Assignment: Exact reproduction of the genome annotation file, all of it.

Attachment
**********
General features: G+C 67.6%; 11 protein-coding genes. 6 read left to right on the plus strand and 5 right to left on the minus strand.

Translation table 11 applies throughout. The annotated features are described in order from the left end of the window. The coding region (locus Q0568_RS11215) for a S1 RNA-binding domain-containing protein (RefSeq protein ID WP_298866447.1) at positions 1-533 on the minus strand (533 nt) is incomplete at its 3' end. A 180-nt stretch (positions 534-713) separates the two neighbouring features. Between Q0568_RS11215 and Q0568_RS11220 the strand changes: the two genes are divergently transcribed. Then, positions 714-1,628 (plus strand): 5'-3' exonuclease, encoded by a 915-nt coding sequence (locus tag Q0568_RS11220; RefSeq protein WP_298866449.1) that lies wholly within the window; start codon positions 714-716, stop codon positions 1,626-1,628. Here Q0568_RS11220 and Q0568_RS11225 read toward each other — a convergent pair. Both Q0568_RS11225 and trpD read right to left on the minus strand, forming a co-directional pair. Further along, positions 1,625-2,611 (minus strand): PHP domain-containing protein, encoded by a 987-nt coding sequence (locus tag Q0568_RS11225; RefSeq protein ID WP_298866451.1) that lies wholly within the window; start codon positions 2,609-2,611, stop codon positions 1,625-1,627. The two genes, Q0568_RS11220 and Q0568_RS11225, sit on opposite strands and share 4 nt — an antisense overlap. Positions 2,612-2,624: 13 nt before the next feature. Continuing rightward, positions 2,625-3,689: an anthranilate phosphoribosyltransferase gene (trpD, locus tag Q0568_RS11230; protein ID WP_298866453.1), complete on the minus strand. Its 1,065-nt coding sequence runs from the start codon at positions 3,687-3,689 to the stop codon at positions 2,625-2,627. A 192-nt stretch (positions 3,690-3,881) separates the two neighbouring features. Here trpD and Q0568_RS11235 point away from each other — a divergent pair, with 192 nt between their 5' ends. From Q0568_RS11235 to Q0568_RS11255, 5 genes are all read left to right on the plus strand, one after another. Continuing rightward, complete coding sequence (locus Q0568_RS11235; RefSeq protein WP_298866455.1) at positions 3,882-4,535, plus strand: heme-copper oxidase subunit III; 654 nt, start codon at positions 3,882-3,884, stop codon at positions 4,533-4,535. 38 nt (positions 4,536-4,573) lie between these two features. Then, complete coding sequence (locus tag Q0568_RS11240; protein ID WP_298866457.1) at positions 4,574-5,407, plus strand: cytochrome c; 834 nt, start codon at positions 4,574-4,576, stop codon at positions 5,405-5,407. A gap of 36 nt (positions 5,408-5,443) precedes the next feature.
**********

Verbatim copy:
General features: G+C 67.6%; 11 protein-coding genes. 6 read left to right on the plus strand and 5 right to left on the minus strand.

Translation table 11 applies throughout. The annotated features are described in order from the left end of the window. The coding region (locus Q0568_RS11215) for a S1 RNA-binding domain-containing protein (RefSeq protein ID WP_298866447.1) at positions 1-533 on the minus strand (533 nt) is incomplete at its 3' end. A 180-nt stretch (positions 534-713) separates the two neighbouring features. Between Q0568_RS11215 and Q0568_RS11220 the strand changes: the two genes are divergently transcribed. Then, positions 714-1,628 (plus strand): 5'-3' exonuclease, encoded by a 915-nt coding sequence (locus tag Q0568_RS11220; RefSeq protein WP_298866449.1) that lies wholly within the window; start codon positions 714-716, stop codon positions 1,626-1,628. Here Q0568_RS11220 and Q0568_RS11225 read toward each other — a convergent pair. Both Q0568_RS11225 and trpD read right to left on the minus strand, forming a co-directional pair. Further along, positions 1,625-2,611 (minus strand): PHP domain-containing protein, encoded by a 987-nt coding sequence (locus tag Q0568_RS11225; RefSeq protein ID WP_298866451.1) that lies wholly within the window; start codon positions 2,609-2,611, stop codon positions 1,625-1,627. The two genes, Q0568_RS11220 and Q0568_RS11225, sit on opposite strands and share 4 nt — an antisense overlap. Positions 2,612-2,624: 13 nt before the next feature. Continuing rightward, positions 2,625-3,689: an anthranilate phosphoribosyltransferase gene (trpD, locus tag Q0568_RS11230; protein ID WP_298866453.1), complete on the minus strand. Its 1,065-nt coding sequence runs from the start codon at positions 3,687-3,689 to the stop codon at positions 2,625-2,627. A 192-nt stretch (positions 3,690-3,881) separates the two neighbouring features. Here trpD and Q0568_RS11235 point away from each other — a divergent pair, with 192 nt between their 5' ends. From Q0568_RS11235 to Q0568_RS11255, 5 genes are all read left to right on the plus strand, one after another. Continuing rightward, complete coding sequence (locus Q0568_RS11235; RefSeq protein WP_298866455.1) at positions 3,882-4,535, plus strand: heme-copper oxidase subunit III; 654 nt, start codon at positions 3,882-3,884, stop codon at positions 4,533-4,535. 38 nt (positions 4,536-4,573) lie between these two features. Then, complete coding sequence (locus tag Q0568_RS11240; protein ID WP_298866457.1) at positions 4,574-5,407, plus strand: cytochrome c; 834 nt, start codon at positions 4,574-4,576, stop codon at positions 5,405-5,407. A gap of 36 nt (positions 5,408-5,443) precedes the next feature.